ADHD: It’s not just for Kids

By Marie Parks


Many people are familiar with ADHD (attention-deficit hyperactivity disorder) in children. However, research has shown that 60% of children who have ADHD will continue to experience symptoms as an adult. It is estimated that between 1-5% of adults in the U.S. have ADHD.1

It is not uncommon for healthy people to occasionally have a hard time focusing. However, individuals with ADHD express the following characteristics constantly — to the point where it can interfere with work and social life.2

  1. Distractibility – Difficultly concentrating and paying attention to a task
  2. Hyperactivity – Restless with a constant need to do something
  3. Impulsivity – Not sufficiently able to control immediate reactions
Again, we all experience these things from time to time, but if you deal with any one of these symptoms daily … you may just have adult ADHD.

How is ADHD Diagnosed?

Adults who have had ADHD as children are more likely to have it than adults without a history of this disorder. However, other individuals are still able to develop the disorder later in life. Adult diagnosis is more difficult than children because of the overlap in symptoms between other psychiatric conditions such as depression or alcoholism.3

The DSM-IV (Diagnostic and Statistical Manual of Mental Disorders, 4th edition) has outlined the criteria that fall under the three main subtypes of ADHD. These criteria can be applied to adults, but are mainly used for diagnosis in children.

The “Utah criteria” are commonly used to diagnose adult ADHD. This set of guidelines, and they are just guidelines, can help you and your doctor come to a correct diagnosis.

 Here’s a brief rundown of the criteria:

1. Childhood history consistent with ADHD. Here are a few symptoms:

  • Often does not give close attention to details or makes careless mistakes in schoolwork, work, or other activities.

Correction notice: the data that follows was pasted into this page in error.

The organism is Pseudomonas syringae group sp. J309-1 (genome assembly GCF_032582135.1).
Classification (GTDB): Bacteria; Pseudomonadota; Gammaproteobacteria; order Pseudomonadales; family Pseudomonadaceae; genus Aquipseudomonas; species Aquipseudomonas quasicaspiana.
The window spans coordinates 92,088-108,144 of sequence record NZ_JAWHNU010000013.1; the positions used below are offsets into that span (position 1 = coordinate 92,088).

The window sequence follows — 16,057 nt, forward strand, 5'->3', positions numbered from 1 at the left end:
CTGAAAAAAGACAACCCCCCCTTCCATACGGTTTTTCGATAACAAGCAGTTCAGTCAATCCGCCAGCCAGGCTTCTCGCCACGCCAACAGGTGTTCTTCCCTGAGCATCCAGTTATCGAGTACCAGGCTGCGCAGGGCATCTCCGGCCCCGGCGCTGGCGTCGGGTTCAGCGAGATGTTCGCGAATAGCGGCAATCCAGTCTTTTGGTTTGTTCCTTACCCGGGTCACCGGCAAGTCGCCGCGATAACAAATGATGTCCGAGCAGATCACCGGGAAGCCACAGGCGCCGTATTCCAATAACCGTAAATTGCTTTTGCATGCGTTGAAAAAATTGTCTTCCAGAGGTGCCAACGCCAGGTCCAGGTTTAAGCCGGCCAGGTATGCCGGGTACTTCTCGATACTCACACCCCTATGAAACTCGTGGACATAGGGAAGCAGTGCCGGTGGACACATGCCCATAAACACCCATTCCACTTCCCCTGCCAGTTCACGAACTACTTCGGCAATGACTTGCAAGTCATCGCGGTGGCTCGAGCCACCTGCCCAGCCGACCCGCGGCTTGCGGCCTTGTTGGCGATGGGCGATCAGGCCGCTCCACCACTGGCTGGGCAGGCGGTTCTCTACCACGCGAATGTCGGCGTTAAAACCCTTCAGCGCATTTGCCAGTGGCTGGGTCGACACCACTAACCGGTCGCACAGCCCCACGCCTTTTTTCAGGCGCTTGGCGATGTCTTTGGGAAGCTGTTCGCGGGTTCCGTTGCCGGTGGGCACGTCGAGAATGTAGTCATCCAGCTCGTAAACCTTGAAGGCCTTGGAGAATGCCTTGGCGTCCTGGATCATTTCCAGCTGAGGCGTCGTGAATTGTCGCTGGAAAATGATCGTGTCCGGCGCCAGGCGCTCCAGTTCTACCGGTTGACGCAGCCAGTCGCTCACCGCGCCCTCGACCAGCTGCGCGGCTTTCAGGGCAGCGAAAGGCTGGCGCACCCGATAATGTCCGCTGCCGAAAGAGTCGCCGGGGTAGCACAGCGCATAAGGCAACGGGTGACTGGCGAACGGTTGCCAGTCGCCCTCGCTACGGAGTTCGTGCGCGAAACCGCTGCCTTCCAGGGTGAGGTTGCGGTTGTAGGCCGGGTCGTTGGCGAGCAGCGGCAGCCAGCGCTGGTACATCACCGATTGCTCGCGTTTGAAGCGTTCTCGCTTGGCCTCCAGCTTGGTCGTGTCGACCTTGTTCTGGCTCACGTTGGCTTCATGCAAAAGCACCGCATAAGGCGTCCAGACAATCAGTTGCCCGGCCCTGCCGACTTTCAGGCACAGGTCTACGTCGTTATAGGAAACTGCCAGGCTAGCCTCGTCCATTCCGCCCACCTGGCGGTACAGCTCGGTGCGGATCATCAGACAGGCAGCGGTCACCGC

• Often does not follow through on instructions and fails to finish schoolwork, chores, or duties in the workplace (not due to oppositional behavior or failure to understand instructions).
  • Problems organizing activities.
  • Often fidgets with hands or feet or squirms in seat when sitting still is expected.
2. Adult Symptoms of ADHD:

  • Hyperactive often associated with poor decision making.
  • Hot temper with outbursts of anger.
  • Inability to complete tasks.
  • Impulsive, often associated with poor decision making.
  • Very low stress tolerance.
There are other models that are used for adult diagnosis, and these may be used alone or in combination with examinations such as MRIs and mental status testing.

We strongly recommend that you see your doctor if you have any of these symptoms. However, in the meantime, here are some tips for getting a head start on treating your potential ADHD.

Bad Food and Good Food for ADHD

The medications used for ADHD in children and adults are similar. After someone has been diagnosed with ADHD, they’re usually prescribed a stimulant medication such as Ritalin or Adderall, which increase the concentration of dopamine.

Stimulant medications have the highest response rate, but may not work for everyone. Some individuals may respond better or have fewer side effects with non-stimulant medications, such as Atomoxetine.4